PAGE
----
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Tony Grist

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The Real Jesus? [Jun. 14th, 2004|09:53 am]
Tony Grist
Was there ever a real Jesus of Nazareth?

I've wondered this for years. You look at the gospels and the historical context seems fluffy and the central character oddly blank.

Albert Schweitzer's classic The Search For the Historical Jesus- which I read in theological college- makes the point that every would-be biographer of Jesus ends up creating an idealized self-portrait. "Strauss looked into the dark well of history and saw the reflection of a liberal Protestant face" (I quote from memory.) It's a very funny book.

But Schweitzer chickens out at the end. Instead of concluding that there was no historical Jesus he goes into preacherly raptures about the unknown "true historical Jesus"- who turns out to be an imperious theocrat not wholly unlike Schweitzer himself.

But just suppose...

Last night my attention was drawn to this site- http://human.st/jesuspuzzle -which argues that Christianity began as a mystery religion (along the lines of Mithraism or the Attis cult) with Jesus as a wholly mythological central figure. It was only in the second century, a hundred years after the birth of the cult, that the the Logos, the Divine Son of God, acquired a human biography.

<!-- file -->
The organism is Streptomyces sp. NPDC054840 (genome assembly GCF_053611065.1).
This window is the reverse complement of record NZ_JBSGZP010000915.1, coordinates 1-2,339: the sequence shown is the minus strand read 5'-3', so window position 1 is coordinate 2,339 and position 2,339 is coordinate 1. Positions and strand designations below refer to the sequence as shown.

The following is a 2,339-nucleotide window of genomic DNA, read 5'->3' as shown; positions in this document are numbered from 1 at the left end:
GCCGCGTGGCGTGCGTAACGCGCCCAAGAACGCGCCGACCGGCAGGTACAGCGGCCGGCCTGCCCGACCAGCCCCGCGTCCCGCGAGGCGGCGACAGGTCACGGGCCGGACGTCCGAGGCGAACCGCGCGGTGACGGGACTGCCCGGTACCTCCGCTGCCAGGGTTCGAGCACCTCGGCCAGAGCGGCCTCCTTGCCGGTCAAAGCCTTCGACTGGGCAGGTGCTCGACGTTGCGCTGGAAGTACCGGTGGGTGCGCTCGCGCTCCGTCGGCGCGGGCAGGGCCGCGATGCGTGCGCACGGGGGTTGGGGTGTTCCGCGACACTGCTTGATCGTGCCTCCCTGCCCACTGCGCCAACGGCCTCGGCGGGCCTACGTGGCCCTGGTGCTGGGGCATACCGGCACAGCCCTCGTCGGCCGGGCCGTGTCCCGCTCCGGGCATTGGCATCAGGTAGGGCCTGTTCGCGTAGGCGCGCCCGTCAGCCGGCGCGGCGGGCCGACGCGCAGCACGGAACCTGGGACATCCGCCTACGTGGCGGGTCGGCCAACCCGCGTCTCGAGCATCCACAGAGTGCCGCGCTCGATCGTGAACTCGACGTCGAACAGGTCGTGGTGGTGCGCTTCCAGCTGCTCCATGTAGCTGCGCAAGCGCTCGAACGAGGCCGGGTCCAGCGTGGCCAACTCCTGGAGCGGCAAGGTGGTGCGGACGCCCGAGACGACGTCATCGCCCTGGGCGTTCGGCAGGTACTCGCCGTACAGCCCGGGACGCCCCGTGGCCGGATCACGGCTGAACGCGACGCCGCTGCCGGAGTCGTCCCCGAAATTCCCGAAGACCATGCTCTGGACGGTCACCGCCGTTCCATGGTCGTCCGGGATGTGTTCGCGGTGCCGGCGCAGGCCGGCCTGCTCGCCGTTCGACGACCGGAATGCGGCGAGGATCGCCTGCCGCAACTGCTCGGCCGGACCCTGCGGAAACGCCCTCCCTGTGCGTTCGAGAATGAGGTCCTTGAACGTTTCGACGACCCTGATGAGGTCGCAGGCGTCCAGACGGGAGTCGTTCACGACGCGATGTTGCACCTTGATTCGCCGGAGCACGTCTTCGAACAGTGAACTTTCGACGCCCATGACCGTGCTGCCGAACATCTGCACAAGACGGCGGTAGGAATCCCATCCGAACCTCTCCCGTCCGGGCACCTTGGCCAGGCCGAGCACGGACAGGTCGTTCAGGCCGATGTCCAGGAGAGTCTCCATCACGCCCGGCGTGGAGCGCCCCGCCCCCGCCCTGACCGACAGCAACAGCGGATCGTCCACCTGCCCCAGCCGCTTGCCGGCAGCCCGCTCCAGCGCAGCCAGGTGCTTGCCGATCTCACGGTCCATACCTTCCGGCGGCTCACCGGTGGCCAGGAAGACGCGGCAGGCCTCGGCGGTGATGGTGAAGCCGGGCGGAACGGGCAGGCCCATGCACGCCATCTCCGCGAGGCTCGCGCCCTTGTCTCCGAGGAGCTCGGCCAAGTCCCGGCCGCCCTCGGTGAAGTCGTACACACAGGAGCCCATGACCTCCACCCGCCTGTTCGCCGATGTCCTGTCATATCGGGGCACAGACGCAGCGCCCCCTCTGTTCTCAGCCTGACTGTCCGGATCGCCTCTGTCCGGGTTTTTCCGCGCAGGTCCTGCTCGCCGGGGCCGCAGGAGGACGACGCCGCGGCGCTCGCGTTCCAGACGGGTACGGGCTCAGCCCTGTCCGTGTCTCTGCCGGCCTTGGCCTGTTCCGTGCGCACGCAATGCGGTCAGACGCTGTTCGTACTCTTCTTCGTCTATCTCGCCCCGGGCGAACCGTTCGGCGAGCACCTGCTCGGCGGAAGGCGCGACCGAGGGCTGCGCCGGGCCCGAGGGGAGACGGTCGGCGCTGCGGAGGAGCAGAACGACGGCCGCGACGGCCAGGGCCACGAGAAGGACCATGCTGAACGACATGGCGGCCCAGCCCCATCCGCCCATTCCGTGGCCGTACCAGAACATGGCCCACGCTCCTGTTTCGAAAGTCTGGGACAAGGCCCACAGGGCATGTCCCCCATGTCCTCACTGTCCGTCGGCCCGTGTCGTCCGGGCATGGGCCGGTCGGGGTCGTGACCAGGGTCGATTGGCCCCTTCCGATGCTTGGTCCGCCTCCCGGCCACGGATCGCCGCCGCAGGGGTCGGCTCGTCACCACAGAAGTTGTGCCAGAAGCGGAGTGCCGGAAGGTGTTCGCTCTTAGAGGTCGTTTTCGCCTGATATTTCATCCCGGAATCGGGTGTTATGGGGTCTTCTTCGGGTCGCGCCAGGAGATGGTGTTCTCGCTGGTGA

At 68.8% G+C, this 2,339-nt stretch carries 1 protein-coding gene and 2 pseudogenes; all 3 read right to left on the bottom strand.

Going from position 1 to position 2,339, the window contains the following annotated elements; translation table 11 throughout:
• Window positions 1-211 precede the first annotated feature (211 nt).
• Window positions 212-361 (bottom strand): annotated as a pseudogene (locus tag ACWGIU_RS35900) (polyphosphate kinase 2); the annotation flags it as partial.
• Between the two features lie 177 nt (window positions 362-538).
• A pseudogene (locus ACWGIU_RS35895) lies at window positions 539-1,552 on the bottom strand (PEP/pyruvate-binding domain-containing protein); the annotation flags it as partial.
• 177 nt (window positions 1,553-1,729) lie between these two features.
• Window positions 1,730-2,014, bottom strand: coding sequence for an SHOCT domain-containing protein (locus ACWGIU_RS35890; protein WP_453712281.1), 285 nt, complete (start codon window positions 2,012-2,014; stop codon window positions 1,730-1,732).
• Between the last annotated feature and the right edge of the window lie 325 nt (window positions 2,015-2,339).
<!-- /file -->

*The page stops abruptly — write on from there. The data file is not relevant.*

The arguments are persuasive: the gospels are not really biography, but a midrash on Old Testament texts; the earliest Christian documents, the Pauline letters, betray no knowledge of Jesus the man; the deification of a real man is almost inconceivable in a Jewish context- and so on.

The received account of Christian origins never quite made sense- historically or humanly. This one does.
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Comments:
[User Picture]From: ibid
2004-06-15 03:49 am (UTC)
I'm sure I remember reading somewhere there are contemperary Roman accounts of 'A bloke called Jesus of Nazareth' even if parts of them were faked by later Christians.

I also beleive I am correct in saying that Mark was written within 100 years of Jesus.
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[User Picture]From: poliphilo
2004-06-15 04:33 am (UTC)
Well it's all very contentious. But, no, there aren't any contemporary Roman references to Jesus.

The earliest comes in Tacitus's Annals (c AD109). Writing about the Neronian persecution (AD 64) he says

"Nero set up as culprits and punished with the utmost refinement of cruelty a class hated for their abominations, who are commonly called Christians. Christus, from who their name is derived, was executed at the hands of the procurator Pontius Pilate in the reign of Tiberius."

Is that second sentence- the one that speaks of an historical Jesus- original or is it a later Christian interpolation? I strongly suspect the latter.

The Gospel of Mark is generally dated around AD 70. This is the earliest possible date, and it could well be later.

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